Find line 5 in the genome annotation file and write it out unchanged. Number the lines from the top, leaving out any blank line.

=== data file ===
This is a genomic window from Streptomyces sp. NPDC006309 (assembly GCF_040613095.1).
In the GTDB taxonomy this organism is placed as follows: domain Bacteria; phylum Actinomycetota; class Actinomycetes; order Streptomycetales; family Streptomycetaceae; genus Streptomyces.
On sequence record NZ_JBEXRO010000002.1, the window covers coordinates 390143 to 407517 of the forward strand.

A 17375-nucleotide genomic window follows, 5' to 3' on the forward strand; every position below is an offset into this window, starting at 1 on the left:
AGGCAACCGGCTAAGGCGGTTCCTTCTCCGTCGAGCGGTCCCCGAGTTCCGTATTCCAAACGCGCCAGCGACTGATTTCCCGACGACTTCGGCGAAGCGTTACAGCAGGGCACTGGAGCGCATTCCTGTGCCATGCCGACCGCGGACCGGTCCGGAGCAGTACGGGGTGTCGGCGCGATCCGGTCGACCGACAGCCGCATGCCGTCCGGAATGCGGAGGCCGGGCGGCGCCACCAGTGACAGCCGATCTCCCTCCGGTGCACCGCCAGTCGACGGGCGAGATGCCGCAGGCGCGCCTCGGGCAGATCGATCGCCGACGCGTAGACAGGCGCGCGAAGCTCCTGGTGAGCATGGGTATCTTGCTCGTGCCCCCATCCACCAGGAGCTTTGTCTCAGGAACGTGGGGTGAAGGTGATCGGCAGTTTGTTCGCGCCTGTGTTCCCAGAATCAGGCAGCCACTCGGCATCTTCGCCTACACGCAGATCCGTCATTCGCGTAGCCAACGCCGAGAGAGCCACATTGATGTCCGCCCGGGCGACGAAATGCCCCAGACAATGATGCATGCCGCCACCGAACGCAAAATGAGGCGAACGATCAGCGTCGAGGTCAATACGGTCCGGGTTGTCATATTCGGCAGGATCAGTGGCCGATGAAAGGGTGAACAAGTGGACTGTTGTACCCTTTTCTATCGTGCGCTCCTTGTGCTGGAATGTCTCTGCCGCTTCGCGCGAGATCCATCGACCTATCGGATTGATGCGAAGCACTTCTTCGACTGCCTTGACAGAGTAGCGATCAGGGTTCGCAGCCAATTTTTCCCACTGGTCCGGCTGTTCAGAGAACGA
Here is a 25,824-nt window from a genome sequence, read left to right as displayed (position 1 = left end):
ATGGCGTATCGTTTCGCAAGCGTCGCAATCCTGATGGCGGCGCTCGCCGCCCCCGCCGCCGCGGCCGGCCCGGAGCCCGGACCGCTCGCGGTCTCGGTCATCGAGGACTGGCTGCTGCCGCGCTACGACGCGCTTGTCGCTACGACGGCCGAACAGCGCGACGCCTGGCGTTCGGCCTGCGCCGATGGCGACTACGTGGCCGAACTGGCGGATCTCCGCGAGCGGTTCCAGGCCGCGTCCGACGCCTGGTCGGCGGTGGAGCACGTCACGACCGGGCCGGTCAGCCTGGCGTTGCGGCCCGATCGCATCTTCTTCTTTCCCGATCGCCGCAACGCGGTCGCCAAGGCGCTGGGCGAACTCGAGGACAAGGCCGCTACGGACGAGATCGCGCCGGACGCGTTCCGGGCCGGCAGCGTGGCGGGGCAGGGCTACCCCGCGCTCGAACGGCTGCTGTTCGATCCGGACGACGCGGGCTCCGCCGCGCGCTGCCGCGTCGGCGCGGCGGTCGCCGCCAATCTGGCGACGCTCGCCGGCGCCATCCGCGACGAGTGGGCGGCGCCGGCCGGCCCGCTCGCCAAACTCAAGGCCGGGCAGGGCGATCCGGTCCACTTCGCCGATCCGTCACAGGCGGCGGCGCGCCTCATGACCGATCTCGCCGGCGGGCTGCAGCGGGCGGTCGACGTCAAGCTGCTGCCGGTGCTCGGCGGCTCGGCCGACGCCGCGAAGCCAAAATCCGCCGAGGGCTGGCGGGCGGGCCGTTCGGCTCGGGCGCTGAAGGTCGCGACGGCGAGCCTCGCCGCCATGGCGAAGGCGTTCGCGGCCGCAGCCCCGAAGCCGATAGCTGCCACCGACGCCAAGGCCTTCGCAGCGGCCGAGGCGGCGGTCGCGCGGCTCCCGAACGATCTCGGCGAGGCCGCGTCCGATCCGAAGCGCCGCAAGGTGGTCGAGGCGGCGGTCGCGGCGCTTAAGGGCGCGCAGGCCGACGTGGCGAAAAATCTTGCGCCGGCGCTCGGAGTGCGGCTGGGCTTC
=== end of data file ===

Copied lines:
AGGCAACCGGCTAAGGCGGTTCCTTCTCCGTCGAGCGGTCCCCGAGTTCCGTATTCCAAACGCGCCAGCGACTGATTTCCCGACGACTTCGGCGAAGCGTTACAGCAGGGCACTGGAGCGCATTCCTGTGCCATGCCGACCGCGGACCGGTCCGGAGCAGTACGGGGTGTCGGCGCGATCCGGTCGACCGACAGCCGCATGCCGTCCGGAATGCGGAGGCCGGGCGGCGCCACCAGTGACAGCCGATCTCCCTCCGGTGCACCGCCAGTCGACGGGCGAGATGCCGCAGGCGCGCCTCGGGCAGATCGATCGCCGACGCGTAGACAGGCGCGCGAAGCTCCTGGTGAGCATGGGTATCTTGCTCGTGCCCCCATCCACCAGGAGCTTTGTCTCAGGAACGTGGGGTGAAGGTGATCGGCAGTTTGTTCGCGCCTGTGTTCCCAGAATCAGGCAGCCACTCGGCATCTTCGCCTACACGCAGATCCGTCATTCGCGTAGCCAACGCCGAGAGAGCCACATTGATGTCCGCCCGGGCGACGAAATGCCCCAGACAATGATGCATGCCGCCACCGAACGCAAAATGAGGCGAACGATCAGCGTCGAGGTCAATACGGTCCGGGTTGTCATATTCGGCAGGATCAGTGGCCGATGAAAGGGTGAACAAGTGGACTGTTGTACCCTTTTCTATCGTGCGCTCCTTGTGCTGGAATGTCTCTGCCGCTTCGCGCGAGATCCATCGACCTATCGGATTGATGCGAAGCACTTCTTCGACTGCCTTGACAGAGTAGCGATCAGGGTTCGCAGCCAATTTTTCCCACTGGTCCGGCTGTTCAGAGAACGA